Henry Farré was an observer with French bombers during the Great War and was thus in a position to have a clear understanding of the subject of his writings. This fascinating book is partly comprised of Farré's own experiences and his view—combined with contributions from his comrades in arms—of the French effort for the war in the air. Within its pages we share the experiences of the French Aces and join the bombers on raids in daylight and night-time. There are interesting observations and anecdotes of aerial photography flights, the bombing of enemy held cities and harbours and the work of the aviators who operated far out to sea to torpedo German submarines. This is a vital book for every student of the early air forces in combat.
There was no fault to find with the pilot, for from the moment he saw the body of Captain Féquant fall, he retained his presence of mind; he seized the body by the clothing and kept it from falling, and he held it so, flying through space until he landed—a tragic enough landing and the most wonderful in the history of war, past and present. Niox was given the military cross at once and by telephone, as the only just reward for such courage. Captain Féquant’s brother, who was told of the loss, did not shed a tear; he bore the shock like a true soldier. His one consolation was the knowledge that he had revenged him without knowing it, and that the man he had brought down was really his brother’s slayer.<br>
Such was the life and duty of the bombarding flyers then, and it continues just the same today with only such changes as were made necessary by the constantly improving defence of the enemy.<br>
The heavens are barred up to a certain altitude, which varies in the neighbourhood of four thousand meters; one must pass over enemy lines at least that high, for otherwise one runs the risk of being struck by enemy shells. Even at that altitude it is hard—in fact almost impossible—to get back again without an encounter, for the enemy has been warned and has had time to prepare.<br>
After several of these undesirable experiences, we admitted that night bombardment was an absolute necessity, and to the 101st Squadron, V.B., fell the honour of putting it into practice. This honour was their due, for had not Lieutenant Mouchard and Sergeant Maillard lost their lives at this work six months before?<br>
The railroad station of Metz was our first objective. Captain Laurens, the successor of Captain Féquant, as the latter had been called to command a pursuit group, took charge of the V.B. 101. They bombarded more often at night than they did during the day. The valley of the Meuse and of the Moselle offered splendid objectives; the French factories, manned by the enemy, turned out iron and shells used against us, and it was very necessary to destroy them, to put them out of business. Cantonments, too, made excellent targets, as well as big railroad stations and running trains. The Germans were greatly surprised at these night bombardments, and for a long time were at a loss to know how to defend themselves against an invisible enemy who struck in the dark.<br>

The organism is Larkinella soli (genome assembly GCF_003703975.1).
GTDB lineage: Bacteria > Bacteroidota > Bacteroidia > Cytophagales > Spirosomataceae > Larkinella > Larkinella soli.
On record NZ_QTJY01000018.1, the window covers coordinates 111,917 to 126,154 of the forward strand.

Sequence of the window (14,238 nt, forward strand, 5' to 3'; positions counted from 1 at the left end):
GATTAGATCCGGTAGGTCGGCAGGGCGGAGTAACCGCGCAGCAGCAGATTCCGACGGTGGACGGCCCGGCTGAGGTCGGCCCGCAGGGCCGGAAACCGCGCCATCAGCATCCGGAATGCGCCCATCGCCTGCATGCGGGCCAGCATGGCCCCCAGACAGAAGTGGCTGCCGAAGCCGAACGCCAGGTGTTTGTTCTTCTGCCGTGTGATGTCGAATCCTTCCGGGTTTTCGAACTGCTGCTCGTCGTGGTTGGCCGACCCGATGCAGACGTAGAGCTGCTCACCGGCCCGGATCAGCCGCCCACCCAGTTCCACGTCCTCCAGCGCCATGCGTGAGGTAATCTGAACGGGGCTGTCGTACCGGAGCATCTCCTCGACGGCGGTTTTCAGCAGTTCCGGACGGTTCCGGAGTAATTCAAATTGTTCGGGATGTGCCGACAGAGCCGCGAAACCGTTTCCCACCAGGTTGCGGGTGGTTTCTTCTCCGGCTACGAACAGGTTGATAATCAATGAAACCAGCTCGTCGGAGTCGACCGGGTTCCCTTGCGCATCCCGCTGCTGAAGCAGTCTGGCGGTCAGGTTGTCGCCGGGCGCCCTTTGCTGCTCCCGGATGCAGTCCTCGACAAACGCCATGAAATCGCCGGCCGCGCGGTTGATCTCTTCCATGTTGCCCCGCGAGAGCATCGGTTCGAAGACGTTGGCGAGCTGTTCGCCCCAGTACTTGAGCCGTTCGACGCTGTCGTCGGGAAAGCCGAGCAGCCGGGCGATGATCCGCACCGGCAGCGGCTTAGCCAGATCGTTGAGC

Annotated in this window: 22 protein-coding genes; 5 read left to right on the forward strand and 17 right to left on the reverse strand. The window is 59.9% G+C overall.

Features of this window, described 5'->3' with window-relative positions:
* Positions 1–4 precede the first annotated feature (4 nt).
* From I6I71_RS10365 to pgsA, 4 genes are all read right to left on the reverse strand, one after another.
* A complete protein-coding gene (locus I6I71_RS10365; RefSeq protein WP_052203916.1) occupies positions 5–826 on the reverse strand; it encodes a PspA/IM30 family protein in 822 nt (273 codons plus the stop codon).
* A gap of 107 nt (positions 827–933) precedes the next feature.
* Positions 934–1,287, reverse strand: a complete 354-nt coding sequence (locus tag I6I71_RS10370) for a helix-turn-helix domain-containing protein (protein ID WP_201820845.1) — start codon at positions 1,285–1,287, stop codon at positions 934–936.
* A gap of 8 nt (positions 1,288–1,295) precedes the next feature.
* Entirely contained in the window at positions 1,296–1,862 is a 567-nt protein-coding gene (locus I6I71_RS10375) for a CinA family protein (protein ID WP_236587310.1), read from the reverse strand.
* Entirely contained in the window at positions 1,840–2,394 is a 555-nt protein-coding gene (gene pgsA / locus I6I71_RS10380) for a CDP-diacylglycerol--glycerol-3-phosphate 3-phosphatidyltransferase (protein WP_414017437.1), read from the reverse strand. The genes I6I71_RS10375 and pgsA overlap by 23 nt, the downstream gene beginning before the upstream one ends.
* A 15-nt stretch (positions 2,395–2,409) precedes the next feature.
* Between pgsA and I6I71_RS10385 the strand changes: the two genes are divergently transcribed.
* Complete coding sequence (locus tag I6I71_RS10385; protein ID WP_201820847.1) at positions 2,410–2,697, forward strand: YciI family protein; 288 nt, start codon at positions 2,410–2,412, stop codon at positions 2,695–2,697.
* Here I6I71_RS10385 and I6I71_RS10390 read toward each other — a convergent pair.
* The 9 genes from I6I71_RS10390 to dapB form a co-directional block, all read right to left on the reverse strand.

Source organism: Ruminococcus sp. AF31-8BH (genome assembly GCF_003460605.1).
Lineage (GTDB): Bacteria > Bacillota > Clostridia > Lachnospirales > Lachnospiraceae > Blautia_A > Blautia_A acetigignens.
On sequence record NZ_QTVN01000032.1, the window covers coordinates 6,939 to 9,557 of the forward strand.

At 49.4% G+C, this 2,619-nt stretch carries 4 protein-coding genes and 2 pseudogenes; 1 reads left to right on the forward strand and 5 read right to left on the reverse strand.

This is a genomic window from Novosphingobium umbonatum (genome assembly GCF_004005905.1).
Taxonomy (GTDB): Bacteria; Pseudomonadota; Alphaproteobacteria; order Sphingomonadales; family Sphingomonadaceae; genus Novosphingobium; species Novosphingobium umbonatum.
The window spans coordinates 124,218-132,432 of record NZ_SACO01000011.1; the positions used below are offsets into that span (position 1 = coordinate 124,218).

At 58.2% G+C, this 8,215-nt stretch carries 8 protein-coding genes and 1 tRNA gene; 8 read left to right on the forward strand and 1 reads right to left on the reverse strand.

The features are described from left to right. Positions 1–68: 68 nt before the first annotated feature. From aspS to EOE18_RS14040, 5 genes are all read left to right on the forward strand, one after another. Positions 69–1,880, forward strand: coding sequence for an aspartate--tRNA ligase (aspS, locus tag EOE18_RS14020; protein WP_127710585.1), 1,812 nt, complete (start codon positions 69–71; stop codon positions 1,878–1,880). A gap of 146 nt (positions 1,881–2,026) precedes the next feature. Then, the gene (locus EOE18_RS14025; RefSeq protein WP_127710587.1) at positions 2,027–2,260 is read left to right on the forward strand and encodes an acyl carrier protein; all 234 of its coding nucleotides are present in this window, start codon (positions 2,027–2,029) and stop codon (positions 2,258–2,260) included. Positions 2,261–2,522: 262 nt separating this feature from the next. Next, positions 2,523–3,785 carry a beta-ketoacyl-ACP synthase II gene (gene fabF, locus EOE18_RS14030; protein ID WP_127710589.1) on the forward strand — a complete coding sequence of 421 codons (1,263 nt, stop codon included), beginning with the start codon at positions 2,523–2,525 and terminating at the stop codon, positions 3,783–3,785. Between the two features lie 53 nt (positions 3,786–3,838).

In repelling the attack on Verdun, a steadfast and strong defence was required. The flying squadrons of Malzeville were detached and flew to the rescue of the menaced city. A part of the V.B. 101, which arrived first, took counsel of its previous experience, and harassed the enemy continuously all night. They kept him from getting any rest by dropping bombs on woods, where bivouac fires plainly indicated the position of the troops. On railway stations and on cantonments there was a perfect rain of bombs.<br>
During the daylight hours our fighting planes kept up a series of real aerial battles in which Navarre distinguished himself, and in which Boilot and many others found a hero’s death. About a week after this, the supremacy so valiantly striven for fell into our hands, and we remained masters of the air.<br>
As we had so much more to do here than elsewhere, some reinforcements were found necessary, and the second part of Squadron, V.B. 101 and 114 was installed nearby at Autrecourt.<br>
Dear old Mouchard could not be there, but if his body had gone, his spirit remained behind, so that inspired by his memory, our squadron accomplished every night the feats that he had dreamed of, and the Boches made no reply, for they had not yet dared to risk themselves in the dark, though by now we found that very agreeable.<br>
It was about this time that I took part in my first night bombardment, for I had to do and see everything if I was to be a painter of aviation. I rarely mention my paintings, for it does not seem necessary, and I only show them to you as illustrating this book and as an accompaniment as we go along, but they were never made for that purpose.